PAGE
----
Rotation 120 is another long-term experiment started in 1951 that includes various crop rotations and over the years adding diversity not only of crops but also alternative N sources. The experiments included comparisons of inorganic fertilizer with manure applications and other amendments, the addition of N fixing perennial crops and the use of forage or cover crops. This rotation has evolved over time, but the main core rotations have stayed the same. Other experiments focus on long-term soil quality, factors such as erosion and climate and how they affect long term crop productivity and how crops and soils cope with change over time.
“The research questions for various systems have changed over time and having these long-term experiments provides the opportunity for adding new questions and experiments to existing plots,” Geddes says. “In the late-1960s, for example, the Rotation ABC plots were overlaid with different fertilizer treatments, comparing with or without nitrogen and phosphorus fertilizer and the impacts on productivity. Questions around soil organic carbon (SOC), productivity and sustainability are just as relevant today as early on. One of the very relevant findings that continues to inform our current research is the impact on SOC once the native prairie was broken,” Geddes explains. “Generally, there was a rapid decline in SOC, with the continuously cropped systems showing less decline than those experiments including fallow in rotation. The continuous and multiple decades of research is even more valuable today as we address big questions around carbon sequestration, climate change, productivity risk, sustainability and long-term economic viability.”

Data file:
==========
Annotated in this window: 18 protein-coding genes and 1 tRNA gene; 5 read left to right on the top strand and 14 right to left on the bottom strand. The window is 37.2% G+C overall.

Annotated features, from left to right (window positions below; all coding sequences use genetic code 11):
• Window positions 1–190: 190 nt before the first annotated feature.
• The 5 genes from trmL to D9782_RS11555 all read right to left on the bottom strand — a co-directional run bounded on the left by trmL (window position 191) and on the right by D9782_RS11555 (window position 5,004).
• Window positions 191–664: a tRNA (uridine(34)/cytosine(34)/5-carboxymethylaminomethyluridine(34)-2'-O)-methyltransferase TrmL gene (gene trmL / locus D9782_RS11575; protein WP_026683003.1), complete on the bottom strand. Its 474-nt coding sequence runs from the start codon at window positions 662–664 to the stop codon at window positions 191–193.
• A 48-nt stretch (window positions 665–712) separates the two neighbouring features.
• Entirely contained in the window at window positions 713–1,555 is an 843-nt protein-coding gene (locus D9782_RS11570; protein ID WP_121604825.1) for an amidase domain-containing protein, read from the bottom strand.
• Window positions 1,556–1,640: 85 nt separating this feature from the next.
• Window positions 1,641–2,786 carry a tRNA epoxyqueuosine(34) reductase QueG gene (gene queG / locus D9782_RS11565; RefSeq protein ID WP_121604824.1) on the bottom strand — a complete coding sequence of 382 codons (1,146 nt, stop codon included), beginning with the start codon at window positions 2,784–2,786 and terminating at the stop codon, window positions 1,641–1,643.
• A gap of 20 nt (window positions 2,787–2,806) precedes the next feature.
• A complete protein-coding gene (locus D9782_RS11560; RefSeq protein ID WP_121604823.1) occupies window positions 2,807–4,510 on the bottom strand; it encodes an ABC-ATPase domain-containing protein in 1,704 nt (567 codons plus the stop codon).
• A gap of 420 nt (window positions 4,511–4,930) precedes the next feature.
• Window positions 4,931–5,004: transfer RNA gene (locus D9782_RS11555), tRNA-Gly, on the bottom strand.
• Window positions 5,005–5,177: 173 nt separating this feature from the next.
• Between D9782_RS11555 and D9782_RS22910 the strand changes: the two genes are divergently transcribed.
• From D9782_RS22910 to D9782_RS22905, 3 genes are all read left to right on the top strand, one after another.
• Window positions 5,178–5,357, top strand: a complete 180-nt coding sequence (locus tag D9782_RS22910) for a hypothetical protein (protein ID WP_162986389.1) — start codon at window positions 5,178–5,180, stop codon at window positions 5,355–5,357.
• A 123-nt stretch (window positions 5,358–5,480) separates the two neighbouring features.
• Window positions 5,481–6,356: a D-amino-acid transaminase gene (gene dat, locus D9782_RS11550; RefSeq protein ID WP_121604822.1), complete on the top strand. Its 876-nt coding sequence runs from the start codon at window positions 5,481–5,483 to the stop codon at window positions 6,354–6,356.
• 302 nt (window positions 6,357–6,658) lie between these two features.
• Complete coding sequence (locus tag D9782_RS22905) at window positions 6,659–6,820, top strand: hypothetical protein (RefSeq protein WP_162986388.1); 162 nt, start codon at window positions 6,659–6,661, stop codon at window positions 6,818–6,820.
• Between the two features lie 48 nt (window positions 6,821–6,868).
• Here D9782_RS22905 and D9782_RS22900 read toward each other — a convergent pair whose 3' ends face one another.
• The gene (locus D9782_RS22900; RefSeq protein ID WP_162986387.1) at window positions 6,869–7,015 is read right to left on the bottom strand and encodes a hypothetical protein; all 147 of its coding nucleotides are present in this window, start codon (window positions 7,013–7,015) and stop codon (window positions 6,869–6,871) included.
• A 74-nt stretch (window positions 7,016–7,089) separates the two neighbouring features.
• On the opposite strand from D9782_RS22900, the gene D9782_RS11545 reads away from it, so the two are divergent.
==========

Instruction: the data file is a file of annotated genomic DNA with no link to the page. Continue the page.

Going forward, Geddes is working closely with a network of more than 20 other AAFC researchers who have been involved with the experiments to bring this valuable long-term dataset together into an easily accessible resource. The goal is to provide an integrated database that can be used as a reference point for the various research experiments, some of which are not well known, and for future experiments. “When we are dealing with long-term experiments from over the past 100 years, we have experiments passed down from generation to generation of various researchers who have worked at AAFC over the years. When passing an experiment on to new researchers it is really important to avoid any loss of important information or data as some of our scientists retire. Therefore, we are trying to develop a single data management platform to house the information for any researchers who have an interest in building on existing long-term data with new research questions.”